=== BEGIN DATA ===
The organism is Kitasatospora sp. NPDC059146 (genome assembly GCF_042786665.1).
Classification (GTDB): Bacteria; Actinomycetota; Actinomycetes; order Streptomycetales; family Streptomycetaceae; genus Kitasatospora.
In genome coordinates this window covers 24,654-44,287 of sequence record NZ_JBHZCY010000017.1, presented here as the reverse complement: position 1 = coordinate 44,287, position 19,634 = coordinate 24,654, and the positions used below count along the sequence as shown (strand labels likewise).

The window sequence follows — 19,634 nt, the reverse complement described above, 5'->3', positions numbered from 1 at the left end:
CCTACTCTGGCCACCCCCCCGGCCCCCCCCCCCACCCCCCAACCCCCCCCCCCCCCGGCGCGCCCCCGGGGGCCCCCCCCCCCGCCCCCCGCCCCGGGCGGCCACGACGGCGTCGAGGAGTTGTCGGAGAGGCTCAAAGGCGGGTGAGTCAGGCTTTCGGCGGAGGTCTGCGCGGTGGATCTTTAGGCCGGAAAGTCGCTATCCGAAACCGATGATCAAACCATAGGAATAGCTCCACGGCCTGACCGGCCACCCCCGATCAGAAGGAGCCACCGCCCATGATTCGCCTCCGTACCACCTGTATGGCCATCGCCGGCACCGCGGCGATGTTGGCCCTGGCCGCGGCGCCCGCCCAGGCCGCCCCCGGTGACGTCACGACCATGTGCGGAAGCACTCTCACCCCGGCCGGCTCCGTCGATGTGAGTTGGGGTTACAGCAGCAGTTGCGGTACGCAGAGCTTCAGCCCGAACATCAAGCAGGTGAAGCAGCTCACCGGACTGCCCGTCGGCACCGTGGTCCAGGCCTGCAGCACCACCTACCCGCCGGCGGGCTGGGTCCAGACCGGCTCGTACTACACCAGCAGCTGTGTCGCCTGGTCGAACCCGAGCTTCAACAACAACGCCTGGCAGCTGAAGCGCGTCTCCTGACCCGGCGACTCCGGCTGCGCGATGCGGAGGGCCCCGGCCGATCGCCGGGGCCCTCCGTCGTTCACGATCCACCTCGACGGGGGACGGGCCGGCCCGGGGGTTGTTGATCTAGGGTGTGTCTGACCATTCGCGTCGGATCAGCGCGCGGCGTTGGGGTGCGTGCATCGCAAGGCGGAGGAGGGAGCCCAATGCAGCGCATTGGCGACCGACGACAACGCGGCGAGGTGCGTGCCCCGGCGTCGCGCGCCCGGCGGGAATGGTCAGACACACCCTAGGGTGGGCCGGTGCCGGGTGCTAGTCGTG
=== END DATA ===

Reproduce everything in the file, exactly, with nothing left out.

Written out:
The organism is Kitasatospora sp. NPDC059146 (genome assembly GCF_042786665.1).
Classification (GTDB): Bacteria; Actinomycetota; Actinomycetes; order Streptomycetales; family Streptomycetaceae; genus Kitasatospora.
In genome coordinates this window covers 24,654-44,287 of sequence record NZ_JBHZCY010000017.1, presented here as the reverse complement: position 1 = coordinate 44,287, position 19,634 = coordinate 24,654, and the positions used below count along the sequence as shown (strand labels likewise).

The window sequence follows — 19,634 nt, the reverse complement described above, 5'->3', positions numbered from 1 at the left end:
CCTACTCTGGCCACCCCCCCGGCCCCCCCCCCCACCCCCCAACCCCCCCCCCCCCCGGCGCGCCCCCGGGGGCCCCCCCCCCCGCCCCCCGCCCCGGGCGGCCACGACGGCGTCGAGGAGTTGTCGGAGAGGCTCAAAGGCGGGTGAGTCAGGCTTTCGGCGGAGGTCTGCGCGGTGGATCTTTAGGCCGGAAAGTCGCTATCCGAAACCGATGATCAAACCATAGGAATAGCTCCACGGCCTGACCGGCCACCCCCGATCAGAAGGAGCCACCGCCCATGATTCGCCTCCGTACCACCTGTATGGCCATCGCCGGCACCGCGGCGATGTTGGCCCTGGCCGCGGCGCCCGCCCAGGCCGCCCCCGGTGACGTCACGACCATGTGCGGAAGCACTCTCACCCCGGCCGGCTCCGTCGATGTGAGTTGGGGTTACAGCAGCAGTTGCGGTACGCAGAGCTTCAGCCCGAACATCAAGCAGGTGAAGCAGCTCACCGGACTGCCCGTCGGCACCGTGGTCCAGGCCTGCAGCACCACCTACCCGCCGGCGGGCTGGGTCCAGACCGGCTCGTACTACACCAGCAGCTGTGTCGCCTGGTCGAACCCGAGCTTCAACAACAACGCCTGGCAGCTGAAGCGCGTCTCCTGACCCGGCGACTCCGGCTGCGCGATGCGGAGGGCCCCGGCCGATCGCCGGGGCCCTCCGTCGTTCACGATCCACCTCGACGGGGGACGGGCCGGCCCGGGGGTTGTTGATCTAGGGTGTGTCTGACCATTCGCGTCGGATCAGCGCGCGGCGTTGGGGTGCGTGCATCGCAAGGCGGAGGAGGGAGCCCAATGCAGCGCATTGGCGACCGACGACAACGCGGCGAGGTGCGTGCCCCGGCGTCGCGCGCCCGGCGGGAATGGTCAGACACACCCTAGGGTGGGCCGGTGCCGGGTGCTAGTCGTG